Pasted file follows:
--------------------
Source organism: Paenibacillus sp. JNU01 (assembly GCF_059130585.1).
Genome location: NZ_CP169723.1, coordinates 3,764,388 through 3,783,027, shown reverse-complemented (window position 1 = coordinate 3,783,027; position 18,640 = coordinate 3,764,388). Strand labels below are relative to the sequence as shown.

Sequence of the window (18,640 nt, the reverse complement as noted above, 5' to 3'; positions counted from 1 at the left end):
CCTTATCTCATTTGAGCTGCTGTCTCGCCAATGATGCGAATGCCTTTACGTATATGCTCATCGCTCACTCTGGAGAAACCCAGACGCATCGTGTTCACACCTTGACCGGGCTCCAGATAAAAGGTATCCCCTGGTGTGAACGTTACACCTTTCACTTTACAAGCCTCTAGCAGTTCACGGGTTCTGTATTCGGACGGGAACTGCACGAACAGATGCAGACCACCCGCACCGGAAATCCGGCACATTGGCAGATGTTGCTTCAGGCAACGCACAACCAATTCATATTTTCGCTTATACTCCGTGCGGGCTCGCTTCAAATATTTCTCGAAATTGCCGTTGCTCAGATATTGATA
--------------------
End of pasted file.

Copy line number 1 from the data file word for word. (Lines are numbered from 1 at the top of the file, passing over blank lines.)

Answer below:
Source organism: Paenibacillus sp. JNU01 (assembly GCF_059130585.1).